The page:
People get hypnotized
Is Hypnosis Real? How It Works and What the Science Says
Is hypnosis real?
Hypnosis is a genuine psychological therapy process. It’s often misunderstood and not widely used. However, medical research continues to clarify how and when hypnosis can be used as a therapy tool.
Hypnosis is a treatment option that may help you cope with and treat different conditions.
To do this, a certified hypnotist or hypnotherapist guides you into a deep state of relaxation (sometimes described as a trance-like state). While you’re in this state, they can make suggestions designed to help you become more open to change or therapeutic improvement.
Trance-like experiences aren’t all that uncommon. If you’ve ever zoned out while watching a movie or daydreaming, you’ve been in a similar trance-like state.
True hypnosis or hypnotherapy doesn’t involve swaying pocket watches, and it isn’t practiced on stage as part of an entertainment act.
Yes and no. Hypnosis is a tool that can be used for therapeutic treatment. Hypnotherapy is the use of that tool. To put it another way, hypnosis is to hypnotherapy what dogs are to animal therapy.
During hypnosis, a trained hypnotist or hypnotherapist induces a state of intense concentration or focused attention. This is a guided process with verbal cues and repetition.
The trance-like state you enter may appear similar to sleep in many ways, but you’re fully aware of what’s going on.
While you’re in this trance-like state, your therapist will make guided suggestions designed to help you achieve your therapeutic goals.
Because you’re in a heightened state of focus, you may be more open to proposals or advice that, in your normal mental state, you might ignore or brush off.
When the session is complete, your therapist will wake you from the trance-like state, or you will exit it on your own.
It’s unclear how this intense level of inner concentration and focused attention has the impact it does.
- Hypnotherapy may place the seeds of different thoughts in your mind during the trance-like state, and soon, those changes take root and prosper.
- Hypnotherapy may also clear the way for deeper processing and acceptance. In your regular mental state, if it’s “cluttered,” your mind may be unable to absorb suggestions and guidance,
Researchers at Harvard studied the brains of 57 people during guided hypnosis. They found that:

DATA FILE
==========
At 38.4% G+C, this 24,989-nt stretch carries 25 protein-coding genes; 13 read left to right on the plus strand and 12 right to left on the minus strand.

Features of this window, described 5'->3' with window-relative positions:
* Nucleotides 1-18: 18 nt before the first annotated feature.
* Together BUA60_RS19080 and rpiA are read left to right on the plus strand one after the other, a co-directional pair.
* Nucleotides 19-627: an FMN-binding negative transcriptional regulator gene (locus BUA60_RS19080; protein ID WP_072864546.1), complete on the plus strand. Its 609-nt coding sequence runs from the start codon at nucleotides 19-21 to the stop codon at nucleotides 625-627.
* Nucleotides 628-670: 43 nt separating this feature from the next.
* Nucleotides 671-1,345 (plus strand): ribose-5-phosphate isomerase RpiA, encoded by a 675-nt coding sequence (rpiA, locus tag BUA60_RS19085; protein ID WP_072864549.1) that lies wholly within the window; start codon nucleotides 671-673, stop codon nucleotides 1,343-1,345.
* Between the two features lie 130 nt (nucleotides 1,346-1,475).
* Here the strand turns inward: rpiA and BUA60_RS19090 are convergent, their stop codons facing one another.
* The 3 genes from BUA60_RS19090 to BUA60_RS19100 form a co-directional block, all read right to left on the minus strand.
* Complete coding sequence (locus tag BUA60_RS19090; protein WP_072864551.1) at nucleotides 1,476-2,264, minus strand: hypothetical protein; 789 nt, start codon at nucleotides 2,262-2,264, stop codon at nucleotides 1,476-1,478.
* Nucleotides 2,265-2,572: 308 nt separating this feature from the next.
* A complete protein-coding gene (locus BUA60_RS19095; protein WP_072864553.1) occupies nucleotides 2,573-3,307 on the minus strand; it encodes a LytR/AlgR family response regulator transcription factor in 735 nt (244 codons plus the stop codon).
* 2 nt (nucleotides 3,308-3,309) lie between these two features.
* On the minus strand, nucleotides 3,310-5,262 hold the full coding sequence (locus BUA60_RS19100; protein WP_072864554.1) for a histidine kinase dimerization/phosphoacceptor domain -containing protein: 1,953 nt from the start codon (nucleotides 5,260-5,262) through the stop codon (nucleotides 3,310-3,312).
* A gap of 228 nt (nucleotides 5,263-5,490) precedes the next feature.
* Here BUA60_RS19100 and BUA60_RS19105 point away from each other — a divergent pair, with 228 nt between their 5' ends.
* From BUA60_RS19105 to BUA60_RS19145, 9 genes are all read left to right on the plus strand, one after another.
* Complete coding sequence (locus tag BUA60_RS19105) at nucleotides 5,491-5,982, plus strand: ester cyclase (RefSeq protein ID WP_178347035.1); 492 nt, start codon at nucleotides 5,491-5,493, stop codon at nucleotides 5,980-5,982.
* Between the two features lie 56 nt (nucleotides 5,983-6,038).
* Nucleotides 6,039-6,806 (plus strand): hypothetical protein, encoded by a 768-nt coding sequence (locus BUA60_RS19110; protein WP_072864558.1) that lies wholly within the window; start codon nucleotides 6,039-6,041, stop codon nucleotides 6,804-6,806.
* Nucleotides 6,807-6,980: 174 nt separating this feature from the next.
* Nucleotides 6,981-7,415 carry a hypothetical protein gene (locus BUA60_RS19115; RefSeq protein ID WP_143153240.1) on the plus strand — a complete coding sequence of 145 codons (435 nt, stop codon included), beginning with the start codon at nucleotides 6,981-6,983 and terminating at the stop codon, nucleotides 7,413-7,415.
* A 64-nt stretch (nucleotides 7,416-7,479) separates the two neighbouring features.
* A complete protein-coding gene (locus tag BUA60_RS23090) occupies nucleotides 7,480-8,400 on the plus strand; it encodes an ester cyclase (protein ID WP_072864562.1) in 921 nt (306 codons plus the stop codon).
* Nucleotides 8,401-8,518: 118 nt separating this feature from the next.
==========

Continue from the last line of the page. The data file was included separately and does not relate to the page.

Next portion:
- Two areas of the brain that are responsible for processing and controlling what’s going on in your body show greater activity during hypnosis.
- Likewise, the area of your brain that’s responsible for your actions and the area that is aware of those actions appear to be disconnected during hypnosis.
Distinct sections of the brain are visibly altered during hypnosis. The areas that are most affected are those that play a role in action control and awareness.
It’s possible, but hypnosis shows marked differences in brain activity. This suggests the brain reacts to hypnosis in a unique way, one that’s stronger than a placebo effect.
Like hypnosis, the placebo effect is driven by suggestion. Guided conversations or behavioral therapy of any type can have a powerful impact on behavior and feelings. Hypnosis is just one of those therapy tools.
Hypnosis rarely causes any side effects or has risks. As long as the therapy is conducted by a trained hypnotist or hypnotherapist, it can be a safe alternative therapy option.
Some people may experience mild-to-moderate side effects including:
- situational anxiety
However, hypnosis used for memory retrieval is a controversial practice. People who use hypnosis in this way are more likely to experience anxiety, distress, and other side effects. You may also be more likely to create false memories.
Some doctors aren’t convinced that hypnosis can be used in mental health or for physical pain treatment. Research to support the use of hypnosis is getting stronger, but not all doctors embrace it.
Many medical schools don’t train doctors on the use of hypnosis, and not all mental health practitioners receive training during their years of school.
That leaves a great deal of misunderstanding about this possible therapy among healthcare professionals.
Hypnosis is promoted as a treatment for many conditions or issues. Research does provide some support for using hypnosis for some, but not all, of the conditions for which it’s used.
Research shows strong evidence for the use of hypnosis to treat:
- irritable bowel syndrome
- post-traumatic stress disorder
Limited evidence suggests hypnosis may be used to treat:
- smoking cessation
- post-surgical wound healing
- weight loss
More research is needed to verify the impact of hypnosis on the treatment of these and other conditions.
You may not undergo hypnosis during your first visit with a hypnotist or hypnotherapist. Instead, the two of you may talk about the goals you have and the process they can use to help you.
In a hypnosis session, your therapist will help you relax in a comfortable setting. They’ll explain the process and review your goals for the session. Then, they’ll use repetitive verbal cues to guide you into the trance-like state.